Hublot has long been known for its bold use of non-conventional materials and combinations of materials in its watch cases; several years ago, the brand even created its own scratch-resistant “Magic Gold” alloy that it has since used in several watch models. This year, Hublot makes horological history with the first large-scale series of watches with cases cut from pure sapphire blocks.
Up until now, only a few one-of-a-kind pieces or extremely limited series of watches —Richard Mille’s RM 56-02 and Hublot’s own MP05 LaFerrari Sapphire among them — have been available commercially with pure sapphire cases. The Hublot Big Bang Unico Sapphire, launching at Baselworld 2016 in March, will be an edition of 500 pieces — still exclusive, but offering an extremely difficult-to-make timepiece on a much larger scale. The middle, bezel, and back of the 45-mm-diameter case are cut from blocks of sapphire, which Hublot reminds us is nearly as hard and scratch-resistant as diamond (sapphire measures 9 on the Mohs scale of hardness; diamond is 10). As far as the case construction goes, only the screws, crown (which is overmolded with silicon) and the watch’s deployant buckle, are made from titanium. The openworked dial is made of transparent resin and shows off the watch’s movement, Hublot’s in-house Unico Caliber HUB1242.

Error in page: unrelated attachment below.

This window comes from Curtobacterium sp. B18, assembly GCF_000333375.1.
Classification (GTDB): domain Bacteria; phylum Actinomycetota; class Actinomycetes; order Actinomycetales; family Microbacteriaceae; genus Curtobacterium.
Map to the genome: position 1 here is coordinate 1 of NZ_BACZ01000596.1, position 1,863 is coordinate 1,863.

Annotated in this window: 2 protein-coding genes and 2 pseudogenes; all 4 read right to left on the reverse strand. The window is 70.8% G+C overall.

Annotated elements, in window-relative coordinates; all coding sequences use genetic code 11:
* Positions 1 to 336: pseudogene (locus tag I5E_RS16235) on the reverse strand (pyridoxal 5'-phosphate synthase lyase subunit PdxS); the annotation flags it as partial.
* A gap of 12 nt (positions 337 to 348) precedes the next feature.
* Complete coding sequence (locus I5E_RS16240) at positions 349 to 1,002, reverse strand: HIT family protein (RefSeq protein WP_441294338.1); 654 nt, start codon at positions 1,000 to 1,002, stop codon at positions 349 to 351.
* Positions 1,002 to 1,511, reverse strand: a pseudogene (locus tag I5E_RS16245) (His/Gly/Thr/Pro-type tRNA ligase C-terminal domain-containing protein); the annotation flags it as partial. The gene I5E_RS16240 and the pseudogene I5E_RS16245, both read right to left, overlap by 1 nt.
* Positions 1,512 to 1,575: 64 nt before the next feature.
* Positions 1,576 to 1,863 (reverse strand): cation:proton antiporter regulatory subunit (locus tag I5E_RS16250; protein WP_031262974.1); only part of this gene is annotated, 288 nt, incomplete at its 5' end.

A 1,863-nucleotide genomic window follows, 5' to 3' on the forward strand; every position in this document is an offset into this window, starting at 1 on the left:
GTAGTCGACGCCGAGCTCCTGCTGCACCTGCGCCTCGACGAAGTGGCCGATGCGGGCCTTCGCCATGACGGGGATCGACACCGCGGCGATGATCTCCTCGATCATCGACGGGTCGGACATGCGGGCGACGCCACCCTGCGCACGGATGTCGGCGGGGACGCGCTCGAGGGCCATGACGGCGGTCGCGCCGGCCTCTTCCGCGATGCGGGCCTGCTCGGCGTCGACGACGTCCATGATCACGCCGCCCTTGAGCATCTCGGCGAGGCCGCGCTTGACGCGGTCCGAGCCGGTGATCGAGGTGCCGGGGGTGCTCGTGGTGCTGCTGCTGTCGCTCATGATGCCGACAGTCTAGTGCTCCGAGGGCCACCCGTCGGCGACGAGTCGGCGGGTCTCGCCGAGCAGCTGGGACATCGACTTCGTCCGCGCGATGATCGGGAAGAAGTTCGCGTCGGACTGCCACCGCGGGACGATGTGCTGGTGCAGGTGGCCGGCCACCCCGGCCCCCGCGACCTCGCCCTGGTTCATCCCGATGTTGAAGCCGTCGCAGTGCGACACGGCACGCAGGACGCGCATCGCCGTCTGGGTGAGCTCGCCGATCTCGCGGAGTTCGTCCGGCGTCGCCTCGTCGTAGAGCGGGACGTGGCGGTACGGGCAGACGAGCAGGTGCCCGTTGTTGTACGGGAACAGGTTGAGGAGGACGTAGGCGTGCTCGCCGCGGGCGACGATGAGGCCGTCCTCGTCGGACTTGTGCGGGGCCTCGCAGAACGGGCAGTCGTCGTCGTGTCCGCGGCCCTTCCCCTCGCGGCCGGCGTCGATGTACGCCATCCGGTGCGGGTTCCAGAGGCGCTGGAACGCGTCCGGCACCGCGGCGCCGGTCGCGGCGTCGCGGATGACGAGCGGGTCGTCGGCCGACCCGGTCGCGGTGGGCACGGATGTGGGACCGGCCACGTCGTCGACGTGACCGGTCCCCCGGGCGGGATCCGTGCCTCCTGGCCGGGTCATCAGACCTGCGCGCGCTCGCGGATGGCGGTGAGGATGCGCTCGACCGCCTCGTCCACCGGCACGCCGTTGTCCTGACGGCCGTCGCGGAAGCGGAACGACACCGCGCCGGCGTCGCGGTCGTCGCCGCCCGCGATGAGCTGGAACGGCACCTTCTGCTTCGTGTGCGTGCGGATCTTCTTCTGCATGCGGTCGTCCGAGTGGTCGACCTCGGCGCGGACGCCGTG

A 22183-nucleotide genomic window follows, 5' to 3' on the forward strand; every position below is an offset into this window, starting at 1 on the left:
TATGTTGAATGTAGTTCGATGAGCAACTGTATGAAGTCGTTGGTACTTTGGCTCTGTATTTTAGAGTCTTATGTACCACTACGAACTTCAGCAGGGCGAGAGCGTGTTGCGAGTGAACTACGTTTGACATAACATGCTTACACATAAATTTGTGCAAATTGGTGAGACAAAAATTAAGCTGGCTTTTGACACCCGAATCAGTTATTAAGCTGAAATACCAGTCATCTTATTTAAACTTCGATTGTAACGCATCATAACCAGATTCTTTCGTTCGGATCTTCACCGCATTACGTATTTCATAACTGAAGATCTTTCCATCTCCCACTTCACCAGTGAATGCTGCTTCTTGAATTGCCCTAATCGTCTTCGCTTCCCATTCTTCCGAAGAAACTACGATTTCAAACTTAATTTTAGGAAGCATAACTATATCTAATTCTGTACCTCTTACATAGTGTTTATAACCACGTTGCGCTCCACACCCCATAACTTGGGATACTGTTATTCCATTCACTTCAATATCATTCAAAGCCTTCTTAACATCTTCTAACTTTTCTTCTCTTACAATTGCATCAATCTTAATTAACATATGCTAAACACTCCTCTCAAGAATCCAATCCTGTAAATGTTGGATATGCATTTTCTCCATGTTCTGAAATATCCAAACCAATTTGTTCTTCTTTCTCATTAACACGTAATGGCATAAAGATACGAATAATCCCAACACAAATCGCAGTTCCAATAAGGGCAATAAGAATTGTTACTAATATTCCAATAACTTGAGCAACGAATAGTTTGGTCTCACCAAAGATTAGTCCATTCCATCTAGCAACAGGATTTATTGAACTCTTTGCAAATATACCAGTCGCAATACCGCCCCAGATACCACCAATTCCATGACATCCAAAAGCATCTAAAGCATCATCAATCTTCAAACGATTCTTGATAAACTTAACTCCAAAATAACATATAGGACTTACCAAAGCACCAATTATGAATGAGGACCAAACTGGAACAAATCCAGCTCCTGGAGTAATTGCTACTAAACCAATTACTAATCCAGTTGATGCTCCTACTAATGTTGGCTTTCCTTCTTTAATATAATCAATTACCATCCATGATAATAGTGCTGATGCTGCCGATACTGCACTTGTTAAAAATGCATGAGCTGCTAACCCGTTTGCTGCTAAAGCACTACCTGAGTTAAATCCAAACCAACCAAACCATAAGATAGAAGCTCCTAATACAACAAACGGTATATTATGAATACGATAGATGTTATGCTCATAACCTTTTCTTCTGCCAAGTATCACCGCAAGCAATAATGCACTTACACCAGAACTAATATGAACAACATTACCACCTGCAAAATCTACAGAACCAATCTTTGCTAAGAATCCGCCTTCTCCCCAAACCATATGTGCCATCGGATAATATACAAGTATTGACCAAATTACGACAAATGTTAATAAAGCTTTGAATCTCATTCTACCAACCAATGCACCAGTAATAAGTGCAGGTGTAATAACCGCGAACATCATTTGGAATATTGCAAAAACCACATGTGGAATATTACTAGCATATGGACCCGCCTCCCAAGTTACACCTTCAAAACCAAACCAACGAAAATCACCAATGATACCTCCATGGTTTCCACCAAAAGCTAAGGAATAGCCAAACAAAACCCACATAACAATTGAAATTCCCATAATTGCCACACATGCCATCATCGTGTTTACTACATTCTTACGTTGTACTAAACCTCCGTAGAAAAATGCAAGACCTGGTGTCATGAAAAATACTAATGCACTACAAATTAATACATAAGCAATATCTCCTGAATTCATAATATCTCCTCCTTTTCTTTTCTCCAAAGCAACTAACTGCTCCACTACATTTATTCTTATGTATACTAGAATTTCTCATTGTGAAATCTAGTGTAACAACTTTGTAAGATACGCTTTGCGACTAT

The bezel has the well-known H-shaped screws holding it in place; the crystal covering the dial has a nonreflective coating on both sides and an etched Hublot logo. The hands and hour appliques are treated with white luminescent material. As fans of Hublot’s Unico watches know, the movement includes an integrated flyback chronograph function, with the column wheel and double clutch both visible on the dial side. (Click here for more on the Hublot Unico Caliber.) It has a black PVD treatment and a 72-hour power reserve; in addition to the hours, minutes, small seconds, and chronograph functions, it includes a date display in a window at 3 o’clock. The structured, lined rubber strap is as transparent as the case.
source: watchtime.com by Mark Bernardo